A Lesson In Voice And Tone
I generally share my poems with a few friends before I mail them out. A sample audience, as it were. Because of this, I’ve been asked how I came to write the enclosed, as the voice and tone are different from poems I’ve written lately. Perhaps the following note, written to a friend and editor, Mike Simms, may be of some interest. I enclose my poem, and the influences to which I refer.
In the immediate, I was responding to Mike’s comment that my poem sounds “like Charles Bukowski goes to Vietnam.”
It’s funny you should say that. I was just reading Bukowski early this morning. I wanted to find and forward a poem of his, “The House”, to my wife, Phoebe. She counts Bukowski in a category she denominates “Literary Pigs.” Henry Miller. Gregory Corso. And like that. Anyway, I sent her one of his poems. Phoebe is perfectly comfortable with the concept of loving the writing and shooting the writer.
Maybe something in that working class thing stuck. As I wrote my poem, I had to decide which way to go with the voice, middle class or working class. For example, the original read “nonetheless”, which I finally decided to change to “anyhow”. And so on. Something about the situation seemed to call for the working class voice — but with a specific requirement. The voice needed to couple a tone that carries a certain dignity with a crude vocabulary. A requirement that just cries out for The Tieman Touch.
At the very end, I was actually thinking of the ending of Stanley Kunitz’s “The Portrait”. Thinking ‘How does he make that 50 year shift in two or three lines?’, to which question I just answered ‘He just does.’ So I just did.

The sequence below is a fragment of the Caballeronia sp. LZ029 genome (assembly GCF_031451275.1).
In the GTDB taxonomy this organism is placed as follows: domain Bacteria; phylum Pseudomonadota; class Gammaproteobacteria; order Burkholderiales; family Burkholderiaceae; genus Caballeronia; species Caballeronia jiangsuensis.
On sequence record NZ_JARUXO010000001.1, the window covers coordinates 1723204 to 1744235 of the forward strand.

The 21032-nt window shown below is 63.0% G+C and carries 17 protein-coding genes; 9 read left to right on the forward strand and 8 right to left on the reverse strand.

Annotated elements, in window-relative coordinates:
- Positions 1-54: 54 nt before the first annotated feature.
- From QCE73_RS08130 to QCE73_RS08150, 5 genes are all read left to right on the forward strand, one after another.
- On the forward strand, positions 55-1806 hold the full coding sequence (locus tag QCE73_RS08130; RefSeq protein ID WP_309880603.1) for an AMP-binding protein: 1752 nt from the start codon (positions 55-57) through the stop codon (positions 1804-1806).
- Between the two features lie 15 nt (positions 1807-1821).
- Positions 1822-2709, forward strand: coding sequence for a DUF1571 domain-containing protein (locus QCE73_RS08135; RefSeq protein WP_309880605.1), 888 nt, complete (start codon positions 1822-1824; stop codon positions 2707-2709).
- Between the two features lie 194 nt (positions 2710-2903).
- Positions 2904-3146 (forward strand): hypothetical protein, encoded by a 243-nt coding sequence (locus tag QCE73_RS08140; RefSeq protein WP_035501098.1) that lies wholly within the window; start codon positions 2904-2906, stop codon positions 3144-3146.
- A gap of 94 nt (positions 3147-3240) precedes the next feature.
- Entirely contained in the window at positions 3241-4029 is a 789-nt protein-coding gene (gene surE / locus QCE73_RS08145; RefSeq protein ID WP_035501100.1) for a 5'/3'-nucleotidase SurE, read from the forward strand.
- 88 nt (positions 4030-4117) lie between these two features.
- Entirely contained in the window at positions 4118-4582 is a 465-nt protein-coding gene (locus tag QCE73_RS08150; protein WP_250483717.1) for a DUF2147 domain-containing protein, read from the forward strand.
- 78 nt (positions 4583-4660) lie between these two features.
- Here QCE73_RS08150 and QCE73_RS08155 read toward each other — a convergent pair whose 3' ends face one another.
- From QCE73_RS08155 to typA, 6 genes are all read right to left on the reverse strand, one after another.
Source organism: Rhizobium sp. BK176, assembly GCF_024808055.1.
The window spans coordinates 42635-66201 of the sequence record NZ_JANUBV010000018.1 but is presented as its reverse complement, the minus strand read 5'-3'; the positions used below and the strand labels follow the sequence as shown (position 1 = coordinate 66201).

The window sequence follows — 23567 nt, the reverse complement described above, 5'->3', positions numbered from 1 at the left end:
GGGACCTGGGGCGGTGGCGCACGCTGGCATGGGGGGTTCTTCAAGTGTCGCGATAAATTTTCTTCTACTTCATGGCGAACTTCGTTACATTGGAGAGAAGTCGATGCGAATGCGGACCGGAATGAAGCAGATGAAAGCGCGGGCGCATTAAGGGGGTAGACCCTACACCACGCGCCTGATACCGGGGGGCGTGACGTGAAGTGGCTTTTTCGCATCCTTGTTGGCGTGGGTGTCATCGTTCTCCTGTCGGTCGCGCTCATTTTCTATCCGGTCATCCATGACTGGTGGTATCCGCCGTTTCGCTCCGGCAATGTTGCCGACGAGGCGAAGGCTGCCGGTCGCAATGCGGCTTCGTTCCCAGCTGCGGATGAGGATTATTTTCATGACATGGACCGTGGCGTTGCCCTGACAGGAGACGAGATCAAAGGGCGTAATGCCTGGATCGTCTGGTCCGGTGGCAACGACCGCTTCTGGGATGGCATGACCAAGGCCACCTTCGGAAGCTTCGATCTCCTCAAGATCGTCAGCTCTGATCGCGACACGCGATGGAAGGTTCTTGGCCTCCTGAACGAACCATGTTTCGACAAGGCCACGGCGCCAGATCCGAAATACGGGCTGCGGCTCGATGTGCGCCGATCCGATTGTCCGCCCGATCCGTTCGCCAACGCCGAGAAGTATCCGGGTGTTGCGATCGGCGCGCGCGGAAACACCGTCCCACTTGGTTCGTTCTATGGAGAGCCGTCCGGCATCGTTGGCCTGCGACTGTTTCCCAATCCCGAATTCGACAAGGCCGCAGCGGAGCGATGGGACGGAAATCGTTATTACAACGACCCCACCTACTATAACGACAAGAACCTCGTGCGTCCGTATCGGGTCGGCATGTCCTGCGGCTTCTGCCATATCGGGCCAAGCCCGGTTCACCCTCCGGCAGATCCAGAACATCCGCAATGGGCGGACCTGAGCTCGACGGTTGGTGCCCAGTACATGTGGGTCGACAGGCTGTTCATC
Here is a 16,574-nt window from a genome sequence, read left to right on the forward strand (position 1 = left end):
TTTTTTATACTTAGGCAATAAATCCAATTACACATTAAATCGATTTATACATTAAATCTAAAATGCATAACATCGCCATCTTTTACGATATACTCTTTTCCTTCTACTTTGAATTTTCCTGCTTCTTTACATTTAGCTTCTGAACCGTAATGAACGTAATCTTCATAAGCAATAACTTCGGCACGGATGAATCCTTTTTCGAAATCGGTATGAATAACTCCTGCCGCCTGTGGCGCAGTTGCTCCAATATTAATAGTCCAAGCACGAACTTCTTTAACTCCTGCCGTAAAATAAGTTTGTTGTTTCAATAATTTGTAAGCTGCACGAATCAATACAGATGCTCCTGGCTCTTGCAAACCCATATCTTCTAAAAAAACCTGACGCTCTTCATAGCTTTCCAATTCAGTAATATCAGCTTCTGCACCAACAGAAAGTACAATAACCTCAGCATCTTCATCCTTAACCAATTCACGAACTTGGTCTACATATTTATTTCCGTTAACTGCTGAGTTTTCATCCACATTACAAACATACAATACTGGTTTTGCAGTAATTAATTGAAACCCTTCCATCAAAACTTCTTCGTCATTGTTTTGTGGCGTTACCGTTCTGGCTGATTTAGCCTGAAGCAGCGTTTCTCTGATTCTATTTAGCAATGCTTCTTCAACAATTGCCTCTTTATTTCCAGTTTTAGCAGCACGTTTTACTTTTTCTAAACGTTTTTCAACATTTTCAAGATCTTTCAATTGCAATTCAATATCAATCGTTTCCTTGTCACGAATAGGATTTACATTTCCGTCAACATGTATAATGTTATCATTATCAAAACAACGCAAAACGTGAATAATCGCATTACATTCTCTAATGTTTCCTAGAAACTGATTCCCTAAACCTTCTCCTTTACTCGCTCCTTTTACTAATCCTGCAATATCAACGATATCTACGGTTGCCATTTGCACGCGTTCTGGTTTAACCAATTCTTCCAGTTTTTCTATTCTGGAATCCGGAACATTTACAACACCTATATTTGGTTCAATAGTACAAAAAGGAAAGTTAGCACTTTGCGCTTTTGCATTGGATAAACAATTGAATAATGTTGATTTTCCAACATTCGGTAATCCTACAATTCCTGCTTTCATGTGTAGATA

I also just watched last night the 1979 movie version of All Quiet On The Western Front. For a long time after my war, I couldn’t bring myself to read that novel. I think I finally read it toward the end of my junior college days. I still think it’s one of the great anti-war pieces.
The situation in my poem is, of course, a real memory.
there was this guy I used to talk to
in Nam a Vietnamese
corporal just like me only gook
most the time I couldn’t understand
a word the fuck said but for all
his accent I liked his slant
eyed ass anyhow
so this one day
he disappears so I figure
he’s in the bush
hunting the little evil people until
the next month
I see he got hunted
shows up without a left leg
nobody talks to him
I mean me too
all I could do was for a second
just stare and go
forty years after the war
and all I can do is still stare